US faces in­tel hur­dles in down­ing of air­liner

The Covington News - - THE WIRE -

ASPEN, Colo. (AP) — A se­ries of unanswered ques­tions about the down­ing of Malaysia Air­lines Flight 17 shows the lim­its of U.S. in­tel­li­gence gath­er­ing even when it is in­tensely fo­cused, as it has been in Ukraine since Rus­sia seized Crimea in March.

Cit­ing satel­lite imagery, in­ter­cepted con­ver­sa­tions and so­cial me­dia post­ings, U.S. in­tel­li­gence officials have been able to present what they call a solid cir­cum­stan­tial case that the plane was brought down by a Rus­sian-made SA-11 sur­faceto-air mis­sile fired by Rus­sian-backed sep­a­ratists in Eastern Ukraine.

But they have not of­fered proof of what they say is their strong be­lief that the sep­a­ratists ob­tained the so­phis­ti­cated mis­sile sys­tem from the Rus­sian govern­ment. And they say they have not de­ter­mined what, if any, in­volve­ment Rus­sian op­er­a­tives may have had in di­rect­ing or en­cour­ag­ing the at­tack, which they be­lieve was a mis­taken at­tempt to hit a Ukrainian mil­i­tary air­craft

Moscow an­grily de­nies any in­volve­ment in the at­tack; on Satur­day the Rus­sian For­eign Min­istry ac­cused the U.S. of wag­ing “an un­re­lent­ing cam­paign of slan­der against Rus­sia, ever more re­ly­ing on open lies.”

U.S. officials said they still don’t know who fired the mis­sile or whether Rus­sian mil­i­tary of­fi­cers were present when it hap­pened. De­ter­min­ing that will take time, they said, if it’s pos­si­ble at all. As one put it, “this isn’t ‘24,’” re­fer­ring to the TV se­ries that of­ten ex­ag­ger­ates the speed and ca­pa­bili- ties of the Amer­i­can spy­ing ma­chine.

On Fri­day, a U.S. in­tel­li­gence of­fi­cial noted that in­tel­li­gence agen­cies had been “heav­ily in­volved” in track­ing the flow of weapons from Rus­sian to Ukrainian sep­a­ratists, and that “avail­able in­tel­li­gence points to Rus­sia as the source of the SA-11 that downed” the jet­liner. The of­fi­cial spoke on con­di­tion of anonymity to dis­cuss sen­si­tive in­tel­li­gence.

In­tel­li­gence rarely meets the “be­yond a rea­son­able doubt” stan­dard re­quired to con­vict in a U.S. court, said Michael Hay­den, a for­mer direc­tor of the CIA and the Na­tional Se­cu­rity Agency.

“We know what hap­pened,” he said in an in­ter­view while at­tend­ing the Aspen Se­cu­rity Fo­rum. “Rus­sia is re­spon­si­ble for the shoot­down of the jet, re­gard­less of a few of the finer de­tails we have yet to de­ter­mine.”

The Malaysian air­line in­ves­ti­ga­tion il­lus­trates the chal­lenges fac­ing the $80 bil­lion-a-year U.S. in­tel­li­gence ap­pa­ra­tus, which is spread thin as it grap­ples with an in­creas­ingly un­pre­dictable world.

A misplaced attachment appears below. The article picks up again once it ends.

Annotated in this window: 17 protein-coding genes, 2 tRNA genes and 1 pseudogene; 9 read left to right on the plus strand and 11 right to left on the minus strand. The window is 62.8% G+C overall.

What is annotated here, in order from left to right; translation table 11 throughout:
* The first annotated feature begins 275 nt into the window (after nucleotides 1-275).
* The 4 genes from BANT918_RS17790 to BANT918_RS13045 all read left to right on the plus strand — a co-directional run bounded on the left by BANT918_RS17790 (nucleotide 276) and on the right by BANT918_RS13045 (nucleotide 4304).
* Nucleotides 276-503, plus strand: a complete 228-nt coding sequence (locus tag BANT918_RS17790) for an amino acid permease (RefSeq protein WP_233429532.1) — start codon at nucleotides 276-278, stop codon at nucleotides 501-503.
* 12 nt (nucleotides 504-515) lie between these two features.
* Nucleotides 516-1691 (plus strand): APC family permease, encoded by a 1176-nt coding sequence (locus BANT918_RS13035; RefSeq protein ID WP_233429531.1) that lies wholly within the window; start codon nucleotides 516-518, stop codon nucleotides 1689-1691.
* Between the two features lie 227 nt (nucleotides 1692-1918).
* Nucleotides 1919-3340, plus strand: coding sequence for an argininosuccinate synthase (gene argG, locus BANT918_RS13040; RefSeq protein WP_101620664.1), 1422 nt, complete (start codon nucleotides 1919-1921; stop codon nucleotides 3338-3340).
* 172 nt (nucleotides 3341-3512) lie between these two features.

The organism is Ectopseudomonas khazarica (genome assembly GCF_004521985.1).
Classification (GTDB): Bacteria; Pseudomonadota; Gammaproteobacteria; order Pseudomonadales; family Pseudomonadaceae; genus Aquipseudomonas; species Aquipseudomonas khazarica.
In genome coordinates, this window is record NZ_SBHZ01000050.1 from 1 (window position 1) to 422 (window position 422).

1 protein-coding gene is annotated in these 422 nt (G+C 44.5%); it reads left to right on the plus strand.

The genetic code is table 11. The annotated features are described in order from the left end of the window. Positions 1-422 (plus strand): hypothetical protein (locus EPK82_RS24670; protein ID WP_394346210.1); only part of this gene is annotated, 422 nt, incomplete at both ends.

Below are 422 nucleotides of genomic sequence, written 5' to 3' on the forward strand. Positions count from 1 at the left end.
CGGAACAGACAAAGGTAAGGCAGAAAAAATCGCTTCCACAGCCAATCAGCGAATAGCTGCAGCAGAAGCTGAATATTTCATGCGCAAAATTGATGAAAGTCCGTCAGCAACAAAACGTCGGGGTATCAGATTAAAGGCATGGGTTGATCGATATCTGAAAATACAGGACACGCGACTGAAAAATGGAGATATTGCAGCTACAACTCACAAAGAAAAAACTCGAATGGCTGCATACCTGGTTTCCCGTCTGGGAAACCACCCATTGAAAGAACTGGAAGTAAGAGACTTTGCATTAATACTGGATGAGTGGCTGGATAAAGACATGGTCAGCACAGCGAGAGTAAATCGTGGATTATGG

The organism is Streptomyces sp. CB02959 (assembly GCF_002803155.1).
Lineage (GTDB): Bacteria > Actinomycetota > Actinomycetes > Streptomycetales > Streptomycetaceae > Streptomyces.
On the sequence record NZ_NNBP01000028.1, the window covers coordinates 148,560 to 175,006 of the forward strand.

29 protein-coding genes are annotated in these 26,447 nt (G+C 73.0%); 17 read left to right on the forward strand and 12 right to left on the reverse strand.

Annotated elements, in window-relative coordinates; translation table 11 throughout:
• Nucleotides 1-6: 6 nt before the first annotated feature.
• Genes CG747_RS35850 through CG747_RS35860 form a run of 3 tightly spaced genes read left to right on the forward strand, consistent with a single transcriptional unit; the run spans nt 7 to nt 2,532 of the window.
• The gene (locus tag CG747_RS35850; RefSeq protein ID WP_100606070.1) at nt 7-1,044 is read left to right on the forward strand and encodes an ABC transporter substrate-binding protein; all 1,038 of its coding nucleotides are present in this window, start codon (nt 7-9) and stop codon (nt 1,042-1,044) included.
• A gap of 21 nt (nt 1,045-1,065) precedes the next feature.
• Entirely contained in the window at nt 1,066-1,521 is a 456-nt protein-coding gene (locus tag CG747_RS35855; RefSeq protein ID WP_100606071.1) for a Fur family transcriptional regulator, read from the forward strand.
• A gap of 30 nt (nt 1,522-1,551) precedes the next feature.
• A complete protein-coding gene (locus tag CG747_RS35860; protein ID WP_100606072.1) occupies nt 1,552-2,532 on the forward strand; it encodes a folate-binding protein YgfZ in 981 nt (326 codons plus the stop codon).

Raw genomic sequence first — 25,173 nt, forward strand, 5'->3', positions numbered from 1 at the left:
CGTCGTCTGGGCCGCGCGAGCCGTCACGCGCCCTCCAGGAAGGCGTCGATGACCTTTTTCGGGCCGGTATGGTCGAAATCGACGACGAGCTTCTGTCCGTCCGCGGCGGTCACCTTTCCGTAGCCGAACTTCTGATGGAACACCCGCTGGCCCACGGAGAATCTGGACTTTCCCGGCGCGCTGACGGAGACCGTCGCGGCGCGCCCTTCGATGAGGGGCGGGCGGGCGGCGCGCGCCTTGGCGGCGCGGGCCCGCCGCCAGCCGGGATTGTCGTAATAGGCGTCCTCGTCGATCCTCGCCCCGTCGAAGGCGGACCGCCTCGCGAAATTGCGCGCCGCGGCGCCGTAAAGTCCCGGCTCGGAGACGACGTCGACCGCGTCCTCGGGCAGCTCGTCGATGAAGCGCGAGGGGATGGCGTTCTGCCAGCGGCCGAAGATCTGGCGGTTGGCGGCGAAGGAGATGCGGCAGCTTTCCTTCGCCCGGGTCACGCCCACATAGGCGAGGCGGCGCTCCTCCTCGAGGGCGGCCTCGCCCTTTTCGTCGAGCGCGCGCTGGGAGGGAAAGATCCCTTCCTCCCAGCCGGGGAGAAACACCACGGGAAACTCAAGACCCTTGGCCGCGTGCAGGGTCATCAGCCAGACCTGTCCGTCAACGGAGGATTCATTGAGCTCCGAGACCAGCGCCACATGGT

In the weeks af­ter Rus­sian troops took over the Ukrainian re­gion of Crimea in March, U.S. in­tel­li­gence agen­cies ramped up col­lec­tion in the area, adding satel­lite and eaves­drop­ping ca­pa­bil­ity, said cur­rent and for­mer U.S. officials who spoke on con­di­tion of anonymity be­cause they were not au­tho­rized to dis­cuss clas­si­fied in­for­ma­tion.

But spy satel­lites or­bit the Earth and there­fore don’t of­fer per­sis­tent, hov­er­ing sur­veil­lance the way drones do. The U.S. does not ap­pear to have cap­tured an image of the mis­sile be­ing fired, officials say, although sen­sors de­tected the launch and an­a­lysts were able to de­ter­mine the tra­jec­tory.

Had an imagery sen­sor on a low or­bit­ing satel­lite cap­tured the launch, it could have pro­duced in­tel­li­gence-rich pho­tos of plumes of smoke and the launch ve­hi­cle, said David Dep­tula, a re­tired Air Force gen­eral and ex­pert on in­tel­li­gence sys­tems. A com­pany called Sky­box Imag­ing has been able to shoot short bursts of full mo­tion video from its satel­lites, so pre­sum­ably the mil­i­tary also has that ca­pa­bil­ity.

But weapons can be hid­den from satel­lites. Although U.S. an­a­lysts said they knew that tanks and other heavy weaponry were flow­ing from Rus­sia to the sep­a­ratists, officials said they were un­aware that the sep­a­ratists pos­sessed work­ing SA-11 mis­siles, which can hit air­craft fly­ing at high al­ti­tudes, un­til af­ter the pas­sen­ger jet was shot down.

Cred­i­ble hu­man sources are the holy grail of in­tel­li­gence gath­er­ing, but the CIA, which has a medium-sized sta­tion in Kiev, was not in a po­si­tion to re­cruit in­for­mants quickly among the sep­a­ratists in what is es­sen­tially a war zone, officials said.

What the CIA did in­stead was to step up its co­op­er­a­tion with Ukrainian in­tel­li­gence, de­spite con­cerns that the Ukrainian ser­vice is pen­e­trated by the Rus­sians.

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